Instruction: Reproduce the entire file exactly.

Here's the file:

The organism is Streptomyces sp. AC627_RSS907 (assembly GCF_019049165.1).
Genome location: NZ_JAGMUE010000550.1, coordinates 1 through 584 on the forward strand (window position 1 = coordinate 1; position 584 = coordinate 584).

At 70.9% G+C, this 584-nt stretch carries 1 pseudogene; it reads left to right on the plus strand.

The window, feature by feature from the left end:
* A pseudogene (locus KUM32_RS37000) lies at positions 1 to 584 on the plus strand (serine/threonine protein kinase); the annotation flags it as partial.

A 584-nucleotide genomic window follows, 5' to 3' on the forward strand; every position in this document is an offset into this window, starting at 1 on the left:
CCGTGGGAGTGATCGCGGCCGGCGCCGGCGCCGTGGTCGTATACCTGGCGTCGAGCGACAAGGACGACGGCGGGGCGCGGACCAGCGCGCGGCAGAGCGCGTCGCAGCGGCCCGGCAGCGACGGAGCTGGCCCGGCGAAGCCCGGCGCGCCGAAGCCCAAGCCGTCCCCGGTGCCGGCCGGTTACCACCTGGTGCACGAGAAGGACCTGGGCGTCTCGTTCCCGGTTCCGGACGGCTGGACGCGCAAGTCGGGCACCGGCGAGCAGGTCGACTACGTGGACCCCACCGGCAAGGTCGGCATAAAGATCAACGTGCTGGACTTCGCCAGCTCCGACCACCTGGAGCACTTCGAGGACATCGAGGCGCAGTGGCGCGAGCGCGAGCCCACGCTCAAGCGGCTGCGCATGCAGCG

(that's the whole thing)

The organism is Streptomyces sp. AC627_RSS907 (assembly GCF_019049165.1).
Genome location: NZ_JAGMUE010000550.1, coordinates 1 through 584 on the forward strand (window position 1 = coordinate 1; position 584 = coordinate 584).

At 70.9% G+C, this 584-nt stretch carries 1 pseudogene; it reads left to right on the plus strand.

The window, feature by feature from the left end:
* A pseudogene (locus KUM32_RS37000) lies at positions 1 to 584 on the plus strand (serine/threonine protein kinase); the annotation flags it as partial.

A 584-nucleotide genomic window follows, 5' to 3' on the forward strand; every position in this document is an offset into this window, starting at 1 on the left:
CCGTGGGAGTGATCGCGGCCGGCGCCGGCGCCGTGGTCGTATACCTGGCGTCGAGCGACAAGGACGACGGCGGGGCGCGGACCAGCGCGCGGCAGAGCGCGTCGCAGCGGCCCGGCAGCGACGGAGCTGGCCCGGCGAAGCCCGGCGCGCCGAAGCCCAAGCCGTCCCCGGTGCCGGCCGGTTACCACCTGGTGCACGAGAAGGACCTGGGCGTCTCGTTCCCGGTTCCGGACGGCTGGACGCGCAAGTCGGGCACCGGCGAGCAGGTCGACTACGTGGACCCCACCGGCAAGGTCGGCATAAAGATCAACGTGCTGGACTTCGCCAGCTCCGACCACCTGGAGCACTTCGAGGACATCGAGGCGCAGTGGCGCGAGCGCGAGCCCACGCTCAAGCGGCTGCGCATGCAGCG